Good Bye, 2015; You’re Flat
Time is running out for the stock market to put any exciting numbers on the scoreboard. With only one trading day left, both the S&P 500 and the Dow Jones Industrial averages are at the same levels at which they began the year. This flat performance is disappointing and it helps to take a longer view with stocks. Returns for the three-year period for the S&P are still an above-average 16% and an average 10.4% for five years.
Unless an investor loaded up on gold, oil and other commodities, which lost a quarter of their value, returns were flat across the board. Long-term bonds lost two percent and cash is up all of a tenth of one percent. Wall Street forecasters are projecting these results to continue, confirmation of Mr. Warren Buffett’s comment that the principal benefit of stock market forecasters is to make fortunetellers look good.
Returns varied considerably among stock sectors and individual issues. Apple (AAPL-$107), the biggest position among my clients, was up 3% for the year, lagging its earnings growth. The company has the largest valuation of any private company and over $200 billion in cash or equivalents. Its size draws critics and their constant grumbling about perceived concerns seems to keep its valuation lower than one would expect for its success.
iPhone shipments are the current nervous news topic and Apple has consistently outperformed such predictions. Current Wall Street estimates are for 3-5% declines in iPhone shipments although more measured estimates are for 5-10% upside gains, aided by new models.
Even on pessimistic sales forecasts, earnings for 2016 are forecast at $9.75, up from $9.22, and $10.69 for 2017. I think these numbers are at least ten percent too low but even at these estimates, its stock is selling at only 11 times next year’s earnings. Add a 1.9% current dividend yield with that large cash positions assuring future increases and this is a core investment holding.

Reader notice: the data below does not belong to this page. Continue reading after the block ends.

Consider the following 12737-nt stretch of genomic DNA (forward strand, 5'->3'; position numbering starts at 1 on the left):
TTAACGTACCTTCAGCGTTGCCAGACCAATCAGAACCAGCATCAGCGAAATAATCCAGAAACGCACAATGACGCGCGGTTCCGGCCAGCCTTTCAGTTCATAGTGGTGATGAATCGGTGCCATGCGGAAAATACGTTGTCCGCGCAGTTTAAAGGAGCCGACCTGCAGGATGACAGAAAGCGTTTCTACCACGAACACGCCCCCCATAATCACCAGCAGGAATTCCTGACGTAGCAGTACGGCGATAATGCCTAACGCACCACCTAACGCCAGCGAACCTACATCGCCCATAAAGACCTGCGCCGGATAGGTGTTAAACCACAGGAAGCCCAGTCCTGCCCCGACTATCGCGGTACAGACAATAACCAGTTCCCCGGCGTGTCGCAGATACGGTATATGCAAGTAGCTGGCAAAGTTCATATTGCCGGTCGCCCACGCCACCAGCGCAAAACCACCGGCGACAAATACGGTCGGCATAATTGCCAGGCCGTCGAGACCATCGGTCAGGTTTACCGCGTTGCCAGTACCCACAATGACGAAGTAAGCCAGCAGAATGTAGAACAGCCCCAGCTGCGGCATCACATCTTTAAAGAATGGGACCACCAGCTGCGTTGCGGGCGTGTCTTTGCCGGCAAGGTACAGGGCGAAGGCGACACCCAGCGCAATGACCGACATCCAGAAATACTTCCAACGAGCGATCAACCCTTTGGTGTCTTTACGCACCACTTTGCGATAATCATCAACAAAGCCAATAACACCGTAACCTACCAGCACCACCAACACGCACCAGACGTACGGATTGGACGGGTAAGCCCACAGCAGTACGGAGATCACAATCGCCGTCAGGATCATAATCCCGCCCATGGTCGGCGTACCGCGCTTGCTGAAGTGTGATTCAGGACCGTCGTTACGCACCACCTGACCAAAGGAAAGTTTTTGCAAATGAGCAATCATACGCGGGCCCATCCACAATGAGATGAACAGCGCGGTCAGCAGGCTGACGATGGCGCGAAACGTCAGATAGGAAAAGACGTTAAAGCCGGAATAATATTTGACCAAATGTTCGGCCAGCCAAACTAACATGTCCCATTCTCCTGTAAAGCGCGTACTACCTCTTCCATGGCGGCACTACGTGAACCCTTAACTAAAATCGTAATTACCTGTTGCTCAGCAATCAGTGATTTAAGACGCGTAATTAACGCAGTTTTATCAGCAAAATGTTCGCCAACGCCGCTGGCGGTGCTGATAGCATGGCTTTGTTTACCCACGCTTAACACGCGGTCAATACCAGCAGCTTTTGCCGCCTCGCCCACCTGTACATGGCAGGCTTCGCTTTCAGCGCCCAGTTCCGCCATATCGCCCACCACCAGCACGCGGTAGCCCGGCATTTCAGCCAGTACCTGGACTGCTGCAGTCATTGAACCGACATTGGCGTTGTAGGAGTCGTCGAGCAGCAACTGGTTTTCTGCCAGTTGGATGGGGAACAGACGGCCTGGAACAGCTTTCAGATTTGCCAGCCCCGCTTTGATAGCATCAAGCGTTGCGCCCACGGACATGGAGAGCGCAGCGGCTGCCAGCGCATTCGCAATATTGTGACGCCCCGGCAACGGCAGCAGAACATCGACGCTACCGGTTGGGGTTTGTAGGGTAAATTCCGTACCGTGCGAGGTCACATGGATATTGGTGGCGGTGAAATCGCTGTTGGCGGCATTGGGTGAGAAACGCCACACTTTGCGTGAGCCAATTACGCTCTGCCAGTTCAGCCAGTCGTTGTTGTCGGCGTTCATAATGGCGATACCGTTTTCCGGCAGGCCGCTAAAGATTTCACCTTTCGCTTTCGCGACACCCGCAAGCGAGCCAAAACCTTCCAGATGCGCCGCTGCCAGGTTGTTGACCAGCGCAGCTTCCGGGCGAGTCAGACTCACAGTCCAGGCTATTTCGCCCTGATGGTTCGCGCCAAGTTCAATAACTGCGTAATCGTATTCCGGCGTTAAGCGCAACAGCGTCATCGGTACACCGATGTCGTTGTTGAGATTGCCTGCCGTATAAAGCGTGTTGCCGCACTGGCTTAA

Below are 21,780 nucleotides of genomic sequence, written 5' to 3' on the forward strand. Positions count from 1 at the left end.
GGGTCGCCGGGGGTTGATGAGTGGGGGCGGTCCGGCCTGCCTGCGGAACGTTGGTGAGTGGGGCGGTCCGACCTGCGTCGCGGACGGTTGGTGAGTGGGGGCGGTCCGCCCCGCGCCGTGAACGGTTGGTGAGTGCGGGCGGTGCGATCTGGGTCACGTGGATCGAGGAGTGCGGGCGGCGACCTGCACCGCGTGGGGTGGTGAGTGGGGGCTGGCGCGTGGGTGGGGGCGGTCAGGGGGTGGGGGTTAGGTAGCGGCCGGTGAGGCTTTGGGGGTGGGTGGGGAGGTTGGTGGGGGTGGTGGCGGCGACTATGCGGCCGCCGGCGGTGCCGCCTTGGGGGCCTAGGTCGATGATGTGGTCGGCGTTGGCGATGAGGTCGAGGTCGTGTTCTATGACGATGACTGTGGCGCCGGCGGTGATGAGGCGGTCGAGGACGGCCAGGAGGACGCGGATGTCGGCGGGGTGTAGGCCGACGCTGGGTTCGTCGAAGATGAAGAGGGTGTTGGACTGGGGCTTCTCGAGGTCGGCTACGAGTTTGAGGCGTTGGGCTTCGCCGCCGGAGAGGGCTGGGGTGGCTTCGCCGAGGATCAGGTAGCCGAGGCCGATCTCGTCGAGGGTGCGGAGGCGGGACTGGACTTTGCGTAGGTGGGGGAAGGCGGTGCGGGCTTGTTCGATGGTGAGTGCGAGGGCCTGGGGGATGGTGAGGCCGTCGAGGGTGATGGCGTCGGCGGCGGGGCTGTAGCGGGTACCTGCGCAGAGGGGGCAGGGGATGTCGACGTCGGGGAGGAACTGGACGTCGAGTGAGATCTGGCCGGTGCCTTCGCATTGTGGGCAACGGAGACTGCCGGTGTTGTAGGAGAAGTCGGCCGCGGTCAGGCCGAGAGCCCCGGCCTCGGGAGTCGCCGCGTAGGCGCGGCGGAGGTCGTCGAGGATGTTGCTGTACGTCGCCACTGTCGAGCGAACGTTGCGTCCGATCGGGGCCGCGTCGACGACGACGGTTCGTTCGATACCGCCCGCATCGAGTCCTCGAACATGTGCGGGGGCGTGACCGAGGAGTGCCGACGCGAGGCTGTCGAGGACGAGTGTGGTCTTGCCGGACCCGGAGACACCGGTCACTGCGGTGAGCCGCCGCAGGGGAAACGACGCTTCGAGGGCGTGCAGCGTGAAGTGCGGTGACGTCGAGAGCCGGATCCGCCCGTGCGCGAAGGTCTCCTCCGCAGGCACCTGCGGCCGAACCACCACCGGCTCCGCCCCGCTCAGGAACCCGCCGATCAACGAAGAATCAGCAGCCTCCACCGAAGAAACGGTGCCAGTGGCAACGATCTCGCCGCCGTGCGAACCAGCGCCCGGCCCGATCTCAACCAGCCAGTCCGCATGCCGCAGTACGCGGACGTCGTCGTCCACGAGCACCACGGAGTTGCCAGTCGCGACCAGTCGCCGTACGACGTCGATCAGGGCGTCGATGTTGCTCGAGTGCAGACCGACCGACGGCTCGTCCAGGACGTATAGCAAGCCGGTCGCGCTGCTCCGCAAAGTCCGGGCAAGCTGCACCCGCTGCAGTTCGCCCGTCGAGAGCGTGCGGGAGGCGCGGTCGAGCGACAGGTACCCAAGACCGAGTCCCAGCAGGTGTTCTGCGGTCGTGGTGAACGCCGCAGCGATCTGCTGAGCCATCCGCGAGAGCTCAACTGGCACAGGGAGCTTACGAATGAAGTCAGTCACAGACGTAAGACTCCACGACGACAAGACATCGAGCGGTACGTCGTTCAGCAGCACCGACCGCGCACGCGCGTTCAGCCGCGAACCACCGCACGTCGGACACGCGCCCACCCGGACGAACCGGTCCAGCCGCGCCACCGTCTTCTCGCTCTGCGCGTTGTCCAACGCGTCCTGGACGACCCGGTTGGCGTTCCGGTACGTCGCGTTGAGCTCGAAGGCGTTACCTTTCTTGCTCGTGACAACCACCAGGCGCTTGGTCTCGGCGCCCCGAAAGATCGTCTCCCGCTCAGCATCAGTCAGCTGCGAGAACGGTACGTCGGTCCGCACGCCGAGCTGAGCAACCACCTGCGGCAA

My second largest position, Novo-Nordisk (NVO-$58) was up 39% this year, boosting it to about 30 times earnings. It is based in Denmark and employs over 40,000 people. Earlier this year, Harvard Business Review rated its CEO, Lars Soerensen, the #1 CEO in the world. The company is the world’s largest provider of diabetes care, which makes up about $12 billion of its $16 billion sales, the remainder coming from Biopharmaceuticals.
Sadly, the worldwide incidence of diabetes continues to grow, spurred by obesity, fast foods and soda and more sedentary life styles. Novo-Nordisk is projected to continue its 12-15% earnings growth for the next few years. There is a 0.9% dividend. The company is rolling out in this country a recently approved anti-obesity drug, whose potential may ignite increased Wall Street interest in its stock.
Results varied in 2015. Among my other larger positions, Amgen (AMGN-$163) was up 1.5%, Visa (V-$78) gained 20% and Disney (DIS-$106) 14% but both BlackRock (BLK-$342) and Intel (INTC-$34) were off 4%. The average for the much-publicized big “hedge funds” was a 1% gain. Mr. Buffett’s Berkshire Hathaway had a rare down year, off 11%. His positions traditionally are less weighted toward technology and more toward traditional industrial and consumer stocks.
These will probably see buying as institutional investors rotate buying toward these sectors. Honeywell (HON-$104) was up 4% and strong earnings suggest larger gains this year. Boeing (BA-$146), up 11%, should have a good year with the bulk of development costs for new models behind it. Ecolab (ECL-$115), up 10%, continues to produce steady earnings growth in a 12-15% range. It provides products and services for cleaning, hygiene and water treatment for almost all industrial, healthcare and food service sectors. Ecolab stock yields 1.4% with increases for 24 straight years.
Leading Wall Street analysts are predicting a down year in 2016. They’re usually wrong but their concerns and other worries that the media emphasize are likely to build anxieties and fears. If agitated fears develop, remember Mr. Buffett’s advice “be greedy when others are fearful.” Using perspective and not giving in to emotion should lead to a Happy and Prosperous New Year.
Tony Crowell manages stock portfolios for individuals and their trust and retirement accounts with CROWELL•ROBERTS Investment Counsel, a registered investment advisor in Laguna Beach since 1995. [email protected] 949.494.1376/800.697.2622